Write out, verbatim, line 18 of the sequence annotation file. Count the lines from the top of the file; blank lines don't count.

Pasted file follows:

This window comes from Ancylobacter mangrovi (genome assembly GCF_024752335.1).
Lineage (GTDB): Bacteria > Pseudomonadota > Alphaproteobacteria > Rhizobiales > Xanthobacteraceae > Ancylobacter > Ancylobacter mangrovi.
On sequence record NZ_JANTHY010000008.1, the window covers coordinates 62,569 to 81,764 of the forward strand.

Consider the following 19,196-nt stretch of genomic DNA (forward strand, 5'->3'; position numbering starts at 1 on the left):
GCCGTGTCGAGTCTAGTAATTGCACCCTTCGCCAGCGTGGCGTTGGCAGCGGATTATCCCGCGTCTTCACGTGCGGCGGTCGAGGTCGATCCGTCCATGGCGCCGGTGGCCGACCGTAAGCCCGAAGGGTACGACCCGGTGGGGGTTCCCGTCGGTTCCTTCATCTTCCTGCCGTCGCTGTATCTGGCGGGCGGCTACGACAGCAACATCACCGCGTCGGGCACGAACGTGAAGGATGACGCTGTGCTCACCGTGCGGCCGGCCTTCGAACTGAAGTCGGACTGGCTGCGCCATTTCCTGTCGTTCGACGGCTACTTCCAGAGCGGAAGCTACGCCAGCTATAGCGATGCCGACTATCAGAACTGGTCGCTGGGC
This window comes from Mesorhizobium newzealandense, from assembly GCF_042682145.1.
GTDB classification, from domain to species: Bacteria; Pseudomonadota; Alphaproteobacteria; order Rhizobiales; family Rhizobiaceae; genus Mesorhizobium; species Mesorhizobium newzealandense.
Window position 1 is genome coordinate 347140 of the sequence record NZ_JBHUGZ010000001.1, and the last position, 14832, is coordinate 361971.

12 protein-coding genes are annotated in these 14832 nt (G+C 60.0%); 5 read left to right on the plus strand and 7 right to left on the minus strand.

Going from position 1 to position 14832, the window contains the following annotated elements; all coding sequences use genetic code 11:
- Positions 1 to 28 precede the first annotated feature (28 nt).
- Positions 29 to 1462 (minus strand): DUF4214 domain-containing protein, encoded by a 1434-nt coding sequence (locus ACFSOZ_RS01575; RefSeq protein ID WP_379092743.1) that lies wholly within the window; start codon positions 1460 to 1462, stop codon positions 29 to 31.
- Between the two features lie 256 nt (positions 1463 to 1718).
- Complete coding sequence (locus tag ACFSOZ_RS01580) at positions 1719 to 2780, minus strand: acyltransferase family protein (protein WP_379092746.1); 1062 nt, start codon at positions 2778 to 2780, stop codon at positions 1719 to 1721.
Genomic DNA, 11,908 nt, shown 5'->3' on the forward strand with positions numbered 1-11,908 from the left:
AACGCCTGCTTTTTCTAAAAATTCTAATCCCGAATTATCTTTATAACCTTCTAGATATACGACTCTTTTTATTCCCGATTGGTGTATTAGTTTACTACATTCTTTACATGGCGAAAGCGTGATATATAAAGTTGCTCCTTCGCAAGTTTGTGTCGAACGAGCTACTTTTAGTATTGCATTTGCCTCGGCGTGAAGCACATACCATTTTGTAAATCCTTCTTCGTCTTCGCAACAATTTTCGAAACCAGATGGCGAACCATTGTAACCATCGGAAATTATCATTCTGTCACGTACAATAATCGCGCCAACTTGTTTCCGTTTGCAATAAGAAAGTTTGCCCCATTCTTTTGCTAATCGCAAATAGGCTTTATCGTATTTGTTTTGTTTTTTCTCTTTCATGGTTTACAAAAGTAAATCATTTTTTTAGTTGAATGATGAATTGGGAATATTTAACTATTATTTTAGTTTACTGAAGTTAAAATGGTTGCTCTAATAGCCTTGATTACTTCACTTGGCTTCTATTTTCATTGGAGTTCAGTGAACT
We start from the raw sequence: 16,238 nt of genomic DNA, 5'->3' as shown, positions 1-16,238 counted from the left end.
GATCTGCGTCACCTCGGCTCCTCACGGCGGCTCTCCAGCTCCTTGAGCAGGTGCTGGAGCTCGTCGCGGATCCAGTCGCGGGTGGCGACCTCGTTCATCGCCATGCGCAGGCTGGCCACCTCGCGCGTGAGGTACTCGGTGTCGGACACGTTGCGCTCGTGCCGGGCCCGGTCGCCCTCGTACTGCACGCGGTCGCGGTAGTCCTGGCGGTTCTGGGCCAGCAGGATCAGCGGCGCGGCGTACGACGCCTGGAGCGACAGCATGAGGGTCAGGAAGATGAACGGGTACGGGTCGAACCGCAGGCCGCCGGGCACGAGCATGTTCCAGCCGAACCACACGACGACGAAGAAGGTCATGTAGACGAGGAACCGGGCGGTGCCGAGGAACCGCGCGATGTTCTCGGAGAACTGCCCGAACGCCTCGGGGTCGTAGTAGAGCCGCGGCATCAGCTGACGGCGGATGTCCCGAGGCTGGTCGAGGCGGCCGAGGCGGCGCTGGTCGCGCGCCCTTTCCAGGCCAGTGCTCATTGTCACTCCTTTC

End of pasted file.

GATCTGCGTCACCTCGGCTCCTCACGGCGGCTCTCCAGCTCCTTGAGCAGGTGCTGGAGCTCGTCGCGGATCCAGTCGCGGGTGGCGACCTCGTTCATCGCCATGCGCAGGCTGGCCACCTCGCGCGTGAGGTACTCGGTGTCGGACACGTTGCGCTCGTGCCGGGCCCGGTCGCCCTCGTACTGCACGCGGTCGCGGTAGTCCTGGCGGTTCTGGGCCAGCAGGATCAGCGGCGCGGCGTACGACGCCTGGAGCGACAGCATGAGGGTCAGGAAGATGAACGGGTACGGGTCGAACCGCAGGCCGCCGGGCACGAGCATGTTCCAGCCGAACCACACGACGACGAAGAAGGTCATGTAGACGAGGAACCGGGCGGTGCCGAGGAACCGCGCGATGTTCTCGGAGAACTGCCCGAACGCCTCGGGGTCGTAGTAGAGCCGCGGCATCAGCTGACGGCGGATGTCCCGAGGCTGGTCGAGGCGGCCGAGGCGGCGCTGGTCGCGCGCCCTTTCCAGGCCAGTGCTCATTGTCACTCCTTTC